Rich Croce—also known by his stage name, MC Bravado—is passionate about working with organizations that teach the intersectionality of hip-hop and education. One of the local groups he works with, Beats Not Bullets, brings in instructors to teach at-risk youth how to make music and gain industry experience. The organization once sent Croce to Lake Clifton High School in Clifton Park to pass on the wisdom he’s accrued in his 17 years as an artist, and he found himself drawn to a particularly gifted student in the program.
“I [developed] an affinity [for] him,” says Croce, a former teacher at Lake Clifton. “He was a leader and ahead of the curve in the program. However, he wasn’t coming to class. I invited him to a performance I had at Baltimore Soundstage and offered to get him involved. I asked him what he thought I wanted from him, and he knew I wanted him to go to school. His attendance went up.”
It’s stories like these that Croce and his partner, Brandon Lackey—another former teacher —are hoping to use as they prepare an panel, entitled “Hip-Hop’s Emerging Educational Industry,” for the South by Southwest (SXSW) education conference, part of the larger annual music and film festival returning to Austin, Texas next month. The panel, happening on March 11, will feature a representative from the Boys and Girls Club of Baltimore, as well as content creator Michell Clark of MTV News. It will be followed up by a hip-hop showcase at SXSW on March 18 featuring artists like Wordsworth and Baltimore’s own Ollie Voso.
“Our thing has always been presenting Baltimore in a positive light to counteract any negative narrative and draw attention to the programs that are using education to reach youth,” Lackey says. “We’re highlighting those who are really trying to help young folks.”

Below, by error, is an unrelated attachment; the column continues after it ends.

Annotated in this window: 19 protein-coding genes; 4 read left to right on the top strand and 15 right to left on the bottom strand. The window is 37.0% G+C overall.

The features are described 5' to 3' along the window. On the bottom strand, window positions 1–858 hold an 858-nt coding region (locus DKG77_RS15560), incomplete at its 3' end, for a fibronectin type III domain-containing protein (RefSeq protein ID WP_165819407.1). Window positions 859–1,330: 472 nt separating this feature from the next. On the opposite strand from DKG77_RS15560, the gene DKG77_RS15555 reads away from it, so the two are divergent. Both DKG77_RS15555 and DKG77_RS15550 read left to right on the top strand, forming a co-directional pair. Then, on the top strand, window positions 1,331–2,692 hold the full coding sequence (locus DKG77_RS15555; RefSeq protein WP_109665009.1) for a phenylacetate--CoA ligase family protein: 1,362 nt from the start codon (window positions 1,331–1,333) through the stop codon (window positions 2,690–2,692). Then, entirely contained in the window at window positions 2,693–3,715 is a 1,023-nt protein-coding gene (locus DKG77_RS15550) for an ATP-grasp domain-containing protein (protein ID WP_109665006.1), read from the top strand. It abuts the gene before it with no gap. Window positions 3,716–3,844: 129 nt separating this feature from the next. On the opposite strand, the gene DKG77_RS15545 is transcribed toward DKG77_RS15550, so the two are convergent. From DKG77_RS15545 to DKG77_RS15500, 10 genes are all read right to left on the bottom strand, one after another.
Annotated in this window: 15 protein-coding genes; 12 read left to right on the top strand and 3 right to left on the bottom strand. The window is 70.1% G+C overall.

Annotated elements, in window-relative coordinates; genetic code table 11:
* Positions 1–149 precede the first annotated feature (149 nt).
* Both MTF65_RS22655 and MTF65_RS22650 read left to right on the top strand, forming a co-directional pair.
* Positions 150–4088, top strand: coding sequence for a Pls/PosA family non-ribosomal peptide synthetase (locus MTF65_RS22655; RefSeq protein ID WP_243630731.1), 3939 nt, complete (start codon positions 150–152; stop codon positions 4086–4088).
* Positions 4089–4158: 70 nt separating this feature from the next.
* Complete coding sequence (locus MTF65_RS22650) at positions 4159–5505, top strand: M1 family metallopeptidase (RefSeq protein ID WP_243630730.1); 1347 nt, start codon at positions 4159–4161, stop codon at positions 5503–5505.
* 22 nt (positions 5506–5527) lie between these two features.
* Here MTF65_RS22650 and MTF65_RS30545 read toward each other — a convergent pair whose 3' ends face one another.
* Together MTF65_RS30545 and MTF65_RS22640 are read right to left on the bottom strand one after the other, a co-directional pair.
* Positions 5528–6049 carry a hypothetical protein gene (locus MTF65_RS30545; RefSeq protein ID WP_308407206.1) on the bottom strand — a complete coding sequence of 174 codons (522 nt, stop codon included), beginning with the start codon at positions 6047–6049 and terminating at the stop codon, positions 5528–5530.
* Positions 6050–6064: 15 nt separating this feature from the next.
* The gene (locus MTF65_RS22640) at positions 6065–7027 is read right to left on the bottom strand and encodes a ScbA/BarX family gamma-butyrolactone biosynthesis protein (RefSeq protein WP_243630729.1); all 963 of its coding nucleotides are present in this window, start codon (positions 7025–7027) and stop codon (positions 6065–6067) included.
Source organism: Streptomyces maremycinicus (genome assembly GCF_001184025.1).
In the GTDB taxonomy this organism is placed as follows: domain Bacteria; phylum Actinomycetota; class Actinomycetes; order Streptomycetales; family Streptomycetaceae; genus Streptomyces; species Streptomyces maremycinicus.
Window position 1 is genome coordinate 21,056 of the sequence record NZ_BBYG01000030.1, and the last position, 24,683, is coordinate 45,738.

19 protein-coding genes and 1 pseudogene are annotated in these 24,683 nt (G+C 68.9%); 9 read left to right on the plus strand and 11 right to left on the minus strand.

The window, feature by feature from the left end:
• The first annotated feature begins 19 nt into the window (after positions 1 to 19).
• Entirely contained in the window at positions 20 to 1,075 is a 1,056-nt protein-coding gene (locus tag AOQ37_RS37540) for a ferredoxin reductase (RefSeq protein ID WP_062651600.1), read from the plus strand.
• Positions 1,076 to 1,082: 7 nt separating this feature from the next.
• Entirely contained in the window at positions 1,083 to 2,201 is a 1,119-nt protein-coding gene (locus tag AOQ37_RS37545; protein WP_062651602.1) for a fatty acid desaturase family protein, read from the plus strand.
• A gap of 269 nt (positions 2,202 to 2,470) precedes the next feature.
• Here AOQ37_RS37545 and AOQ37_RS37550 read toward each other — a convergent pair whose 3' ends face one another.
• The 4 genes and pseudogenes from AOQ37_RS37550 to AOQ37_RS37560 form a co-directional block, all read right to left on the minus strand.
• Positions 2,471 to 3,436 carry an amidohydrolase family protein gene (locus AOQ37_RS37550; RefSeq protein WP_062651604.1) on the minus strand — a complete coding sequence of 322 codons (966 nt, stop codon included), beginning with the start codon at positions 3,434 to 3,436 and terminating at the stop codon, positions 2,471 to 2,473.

This year, Charm City will be well-supported at the festival, as both TT the Artist’s directorial debut, and Charm City Kings—a Will and Jada Pinkett-Smith-backed film about dirt bike culture in Baltimore—are set to be screened.
As for Croce and Lackey, their partnership is rooted in music. Lackey owns a studio at Maryland Art Place downtown, where he employs engineers and teaches interns the ins-and-outs of music production. The two bonded over their similar career paths, as Lackey taught at New Hope Academy a year before Croce. They attended SXSW together last year, but they went as attendees rather than presenters.
Ahead of their panel and showcase, we spoke with the local artists about their hopes for the festival, creating music together—Croce is working on an album with Lackey that they are producing on their own label—and the niche they’ve carved out for themselves.
Which came first: making music or the idea for the panel?
BL: We had the common bond of education from the jump. It was always something we talked about. We’ve been to SXSW a bunch of times separately, but just seeing the whole edu side of what the new trends are, and then conversely what we’re doing with hip-hop—we know there’s a place for this.
Has the fact that you’ve been to the festival before helped shape your panel?
BL: Absolutely. Because there’s so many panels. It’s the same thing with the show. If you go to South by, there’s 100 shows happening all the time. It can’t just not suck—you have to do a lot to stand out. I just want it to be super engaging. It’s going to be very easy in a convention format for people to be up there and talk. But we really want to engage and connect with people and show how this is something that is really useful.